Island Mice Project
Before I came to North Carolina, I received my Bachelor’s degree in biology at Bard College. Upon arriving here, I began studying population and community ecology in the Biomathematics Graduate Program. In particular, I am interested in modeling how changes in certain populations of organisms can have large effects on other species in the ecosystem, whether they interact with them directly or not. This involves cases where the eradication of an invasive species can cause population reduction of endemic species that the eradication was intending to protect. Additionally, I am interested in modeling how mate choice could alter the outcome of managing house mice through genetic modification. Especially if this mate choice is genetically linked, sexual selection might lead to a resistance of this eradication technique over time.
My interests in reproduction in mammals and a strong desire to do applied biology led me to the GES Center at NCSU. From my home program of Zoology, I study the reproductive behaviors of house mice from the Farallon Islands. I want to characterize these behaviors both for aiding in invasive house mouse control as well as for a better understanding of how the mice are able to adapt quickly to new environments. My future research also includes studying anxiety-related behaviors in introduced house mice from different islands with various types of stressors. I hope to identify genetic markers associated with anxiety-related behaviors, which has potential relevance to human research on depression and anxiety disorders. My long-term goals are to pursue a career in science communication. I believe in presenting scientific research in interesting, accessible formats.
I have a background in field research working with ground squirrels and songbirds through Beloit College, where I got by B.S. in Ecology, Evolution, and Behavioral Biology. Much of my interest in working in communications comes from my experiences working as a forester with AmeriCorps after completing my undergraduate studies. I find interdisciplinary work inspiring, and hope to use my training to inspire others to be interested in biology and conservation.
I received a Bachelor’s degree in biology from the University of Wisconsin-Eau Claire and have worked multiple internships and jobs in the Wildlife and Natural Resources fields. As a student in the Fisheries, Wildlife, and Conservation Biology Program here at NC State, I’m interested in exploring different genetic modification techniques for invasive species management. My interest in NC State’s Genetic Engineering and Society Program stems from experiences through my academic and working career, both domestically and abroad.
I’ve spent time in the Galapagos Islands studying island biogeography where I learned about the challenges and difficulties invasive species can pose on the archipelago’s ecosystems. My time as an intern for the Attwater Prairie Chicken National Wildlife Refuge also exposed me to the difficulties of current, and often crude, methods of trying to limit the spread of invasive species on that refuge. This has inspired me to explore new, alternative methods that may offer more efficient and effective ways to halt the spread of invasive species. Although I am intrigued by the potential benefits genetic modification offers to the field of Conservation Biology, I realize the importance of understanding the impacts these techniques may pose to the environment.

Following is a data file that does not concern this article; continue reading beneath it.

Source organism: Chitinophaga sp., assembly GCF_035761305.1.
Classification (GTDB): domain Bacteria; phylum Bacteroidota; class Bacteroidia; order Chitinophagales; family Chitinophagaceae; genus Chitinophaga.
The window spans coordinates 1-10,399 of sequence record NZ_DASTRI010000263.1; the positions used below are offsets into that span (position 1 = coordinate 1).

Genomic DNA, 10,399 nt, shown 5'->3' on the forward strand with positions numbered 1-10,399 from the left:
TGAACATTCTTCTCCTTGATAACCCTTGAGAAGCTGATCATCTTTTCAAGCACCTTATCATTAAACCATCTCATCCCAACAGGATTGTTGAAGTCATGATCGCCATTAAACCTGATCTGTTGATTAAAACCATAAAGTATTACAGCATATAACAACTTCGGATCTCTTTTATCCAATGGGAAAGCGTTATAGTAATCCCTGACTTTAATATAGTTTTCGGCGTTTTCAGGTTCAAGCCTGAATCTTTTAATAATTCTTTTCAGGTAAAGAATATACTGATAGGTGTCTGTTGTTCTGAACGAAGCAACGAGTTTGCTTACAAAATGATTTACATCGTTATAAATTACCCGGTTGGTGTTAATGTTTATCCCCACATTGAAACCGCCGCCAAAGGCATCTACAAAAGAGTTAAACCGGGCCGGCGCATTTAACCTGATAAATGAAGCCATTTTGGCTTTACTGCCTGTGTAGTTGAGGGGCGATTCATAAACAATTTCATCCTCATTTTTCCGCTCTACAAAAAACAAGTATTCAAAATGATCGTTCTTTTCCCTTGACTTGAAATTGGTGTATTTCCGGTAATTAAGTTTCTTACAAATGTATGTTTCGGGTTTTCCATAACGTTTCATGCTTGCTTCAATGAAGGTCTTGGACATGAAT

As a PhD student in NC State’s Communication, Rhetoric and Digital Media program, I study technical communication, participatory knowledge production, and civic engagement. Currently, I’m investigating what it means to communicate ethically about emerging biotechnologies, and how to facilitate public involvement in regulatory decision-making.
My academic research stems from a long-term interest in the accessibility of knowledge. Before enrolling at NC State, I spent more than a decade producing strategic communications for institutions including the White House and the US Department of Education. I have also served as an adjunct professor at University of Maryland University College and as a writer for the Pew Charitable Trusts. I hold bachelor’s and master’s degrees in English from Georgetown University.
Before I began graduate school at North Carolina State University I taught high school science, as well as anatomy and physiology to nursing students at ECPI University. I hold a Bachelors of Science degree from California State University San Bernardino, and a Masters of Science from The University of Nebraska. My background in biology is broad, and I enjoy doing both lab and field research. Currently my focus is on reproductive behavior and mate choice in house mice. I am particularly interested in the ecological and behavioral aspects of wild and lab mice, as well as how we humans perceive these mice. As a science educator, I have long been interested in interdisciplinary studies and the social dimensions of science. Having an inter-disciplinary background will also provide me with the tools required to be an effective researcher and professor.
Rene Xavier Valdez
As a student in the Fisheries, Wildlife, and Conservation Biology Program my focus is in the human dimensions of wildlife management. Specifically I consider how conservation practitioners and other stakeholders consider, plan for, and manage invasive species. I am also interested in exploring how conservation practitioners and managers would view genetically modified organisms, which are being specifically developed for conservation purposes.
I began to develop a multi-disciplinary background as an undergraduate at Texas A&M University while majoring in Wildlife & Fisheries Sciences and minoring in English-Rhetoric. My masters’ research was performed at Stephen F. Austin State University with research focuses in forestry, safety, and outdoor education.